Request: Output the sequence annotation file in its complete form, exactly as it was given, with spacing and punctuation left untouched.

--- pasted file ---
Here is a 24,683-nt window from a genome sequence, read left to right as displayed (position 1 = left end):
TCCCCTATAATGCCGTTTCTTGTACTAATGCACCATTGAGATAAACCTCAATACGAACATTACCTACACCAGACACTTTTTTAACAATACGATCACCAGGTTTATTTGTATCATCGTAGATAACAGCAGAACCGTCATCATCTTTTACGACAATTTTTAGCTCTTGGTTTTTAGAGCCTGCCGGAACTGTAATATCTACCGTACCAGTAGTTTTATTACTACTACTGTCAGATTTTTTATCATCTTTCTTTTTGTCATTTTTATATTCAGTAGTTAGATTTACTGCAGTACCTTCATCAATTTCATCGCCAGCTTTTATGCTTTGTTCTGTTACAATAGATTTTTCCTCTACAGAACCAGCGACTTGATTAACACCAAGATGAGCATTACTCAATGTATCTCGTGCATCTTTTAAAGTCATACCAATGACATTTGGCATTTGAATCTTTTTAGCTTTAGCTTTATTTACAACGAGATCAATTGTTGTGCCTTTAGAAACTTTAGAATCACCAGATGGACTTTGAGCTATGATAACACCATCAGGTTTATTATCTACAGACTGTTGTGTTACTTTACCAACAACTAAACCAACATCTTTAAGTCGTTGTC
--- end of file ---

Here is a 24,683-nt window from a genome sequence, read left to right as displayed (position 1 = left end):
TCCCCTATAATGCCGTTTCTTGTACTAATGCACCATTGAGATAAACCTCAATACGAACATTACCTACACCAGACACTTTTTTAACAATACGATCACCAGGTTTATTTGTATCATCGTAGATAACAGCAGAACCGTCATCATCTTTTACGACAATTTTTAGCTCTTGGTTTTTAGAGCCTGCCGGAACTGTAATATCTACCGTACCAGTAGTTTTATTACTACTACTGTCAGATTTTTTATCATCTTTCTTTTTGTCATTTTTATATTCAGTAGTTAGATTTACTGCAGTACCTTCATCAATTTCATCGCCAGCTTTTATGCTTTGTTCTGTTACAATAGATTTTTCCTCTACAGAACCAGCGACTTGATTAACACCAAGATGAGCATTACTCAATGTATCTCGTGCATCTTTTAAAGTCATACCAATGACATTTGGCATTTGAATCTTTTTAGCTTTAGCTTTATTTACAACGAGATCAATTGTTGTGCCTTTAGAAACTTTAGAATCACCAGATGGACTTTGAGCTATGATAACACCATCAGGTTTATTATCTACAGACTGTTGTGTTACTTTACCAACAACTAAACCAACATCTTTAAGTCGTTGTC